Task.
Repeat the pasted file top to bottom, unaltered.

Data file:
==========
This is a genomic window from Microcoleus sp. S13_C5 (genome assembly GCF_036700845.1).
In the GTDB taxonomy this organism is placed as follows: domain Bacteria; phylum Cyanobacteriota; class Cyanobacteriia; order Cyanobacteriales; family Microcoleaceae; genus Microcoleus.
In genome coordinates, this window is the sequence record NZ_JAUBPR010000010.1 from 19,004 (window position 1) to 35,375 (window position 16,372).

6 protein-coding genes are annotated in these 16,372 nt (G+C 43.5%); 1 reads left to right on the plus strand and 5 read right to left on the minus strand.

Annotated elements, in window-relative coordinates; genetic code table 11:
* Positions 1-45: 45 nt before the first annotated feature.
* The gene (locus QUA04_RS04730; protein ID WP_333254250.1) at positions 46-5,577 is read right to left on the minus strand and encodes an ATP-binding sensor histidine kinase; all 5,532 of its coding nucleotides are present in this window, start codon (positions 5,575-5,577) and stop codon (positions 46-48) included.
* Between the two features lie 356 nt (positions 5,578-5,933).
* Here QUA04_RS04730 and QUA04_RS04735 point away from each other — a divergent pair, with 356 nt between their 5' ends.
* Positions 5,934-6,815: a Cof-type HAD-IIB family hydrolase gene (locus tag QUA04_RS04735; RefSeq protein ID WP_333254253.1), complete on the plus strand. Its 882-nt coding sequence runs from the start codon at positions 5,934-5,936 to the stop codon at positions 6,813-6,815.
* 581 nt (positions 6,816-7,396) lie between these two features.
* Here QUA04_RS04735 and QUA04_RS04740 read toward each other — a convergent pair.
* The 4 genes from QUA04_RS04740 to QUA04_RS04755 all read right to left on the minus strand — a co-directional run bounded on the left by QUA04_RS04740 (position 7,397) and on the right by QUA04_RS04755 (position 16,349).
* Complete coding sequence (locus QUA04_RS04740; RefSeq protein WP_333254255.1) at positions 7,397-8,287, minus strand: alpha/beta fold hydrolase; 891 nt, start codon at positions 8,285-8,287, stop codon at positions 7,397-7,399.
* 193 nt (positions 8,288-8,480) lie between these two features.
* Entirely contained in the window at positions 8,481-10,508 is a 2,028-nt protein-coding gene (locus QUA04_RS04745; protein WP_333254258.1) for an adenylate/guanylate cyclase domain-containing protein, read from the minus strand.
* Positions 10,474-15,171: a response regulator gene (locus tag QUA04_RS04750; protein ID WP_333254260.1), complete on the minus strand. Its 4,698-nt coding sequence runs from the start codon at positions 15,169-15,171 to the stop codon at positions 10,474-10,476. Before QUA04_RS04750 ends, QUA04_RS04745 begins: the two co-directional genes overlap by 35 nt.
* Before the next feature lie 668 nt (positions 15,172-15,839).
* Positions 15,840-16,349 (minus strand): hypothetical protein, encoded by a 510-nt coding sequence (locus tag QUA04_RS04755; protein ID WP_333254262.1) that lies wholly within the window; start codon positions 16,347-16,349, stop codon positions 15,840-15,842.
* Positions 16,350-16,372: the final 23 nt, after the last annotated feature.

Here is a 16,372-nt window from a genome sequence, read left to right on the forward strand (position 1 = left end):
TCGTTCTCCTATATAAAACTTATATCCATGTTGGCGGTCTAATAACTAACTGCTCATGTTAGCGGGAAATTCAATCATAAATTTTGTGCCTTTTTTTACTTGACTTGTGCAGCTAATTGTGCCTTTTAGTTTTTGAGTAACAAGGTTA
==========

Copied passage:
This is a genomic window from Microcoleus sp. S13_C5 (genome assembly GCF_036700845.1).
In the GTDB taxonomy this organism is placed as follows: domain Bacteria; phylum Cyanobacteriota; class Cyanobacteriia; order Cyanobacteriales; family Microcoleaceae; genus Microcoleus.
In genome coordinates, this window is the sequence record NZ_JAUBPR010000010.1 from 19,004 (window position 1) to 35,375 (window position 16,372).

6 protein-coding genes are annotated in these 16,372 nt (G+C 43.5%); 1 reads left to right on the plus strand and 5 read right to left on the minus strand.

Annotated elements, in window-relative coordinates; genetic code table 11:
* Positions 1-45: 45 nt before the first annotated feature.
* The gene (locus QUA04_RS04730; protein ID WP_333254250.1) at positions 46-5,577 is read right to left on the minus strand and encodes an ATP-binding sensor histidine kinase; all 5,532 of its coding nucleotides are present in this window, start codon (positions 5,575-5,577) and stop codon (positions 46-48) included.
* Between the two features lie 356 nt (positions 5,578-5,933).
* Here QUA04_RS04730 and QUA04_RS04735 point away from each other — a divergent pair, with 356 nt between their 5' ends.
* Positions 5,934-6,815: a Cof-type HAD-IIB family hydrolase gene (locus tag QUA04_RS04735; RefSeq protein ID WP_333254253.1), complete on the plus strand. Its 882-nt coding sequence runs from the start codon at positions 5,934-5,936 to the stop codon at positions 6,813-6,815.
* 581 nt (positions 6,816-7,396) lie between these two features.
* Here QUA04_RS04735 and QUA04_RS04740 read toward each other — a convergent pair.
* The 4 genes from QUA04_RS04740 to QUA04_RS04755 all read right to left on the minus strand — a co-directional run bounded on the left by QUA04_RS04740 (position 7,397) and on the right by QUA04_RS04755 (position 16,349).
* Complete coding sequence (locus QUA04_RS04740; RefSeq protein WP_333254255.1) at positions 7,397-8,287, minus strand: alpha/beta fold hydrolase; 891 nt, start codon at positions 8,285-8,287, stop codon at positions 7,397-7,399.
* 193 nt (positions 8,288-8,480) lie between these two features.
* Entirely contained in the window at positions 8,481-10,508 is a 2,028-nt protein-coding gene (locus QUA04_RS04745; protein WP_333254258.1) for an adenylate/guanylate cyclase domain-containing protein, read from the minus strand.
* Positions 10,474-15,171: a response regulator gene (locus tag QUA04_RS04750; protein ID WP_333254260.1), complete on the minus strand. Its 4,698-nt coding sequence runs from the start codon at positions 15,169-15,171 to the stop codon at positions 10,474-10,476. Before QUA04_RS04750 ends, QUA04_RS04745 begins: the two co-directional genes overlap by 35 nt.
* Before the next feature lie 668 nt (positions 15,172-15,839).
* Positions 15,840-16,349 (minus strand): hypothetical protein, encoded by a 510-nt coding sequence (locus tag QUA04_RS04755; protein ID WP_333254262.1) that lies wholly within the window; start codon positions 16,347-16,349, stop codon positions 15,840-15,842.
* Positions 16,350-16,372: the final 23 nt, after the last annotated feature.

Here is a 16,372-nt window from a genome sequence, read left to right on the forward strand (position 1 = left end):
TCGTTCTCCTATATAAAACTTATATCCATGTTGGCGGTCTAATAACTAACTGCTCATGTTAGCGGGAAATTCAATCATAAATTTTGTGCCTTTTTTTACTTGACTTGTGCAGCTAATTGTGCCTTTTAGTTTTTGAGTAACAAGGTTA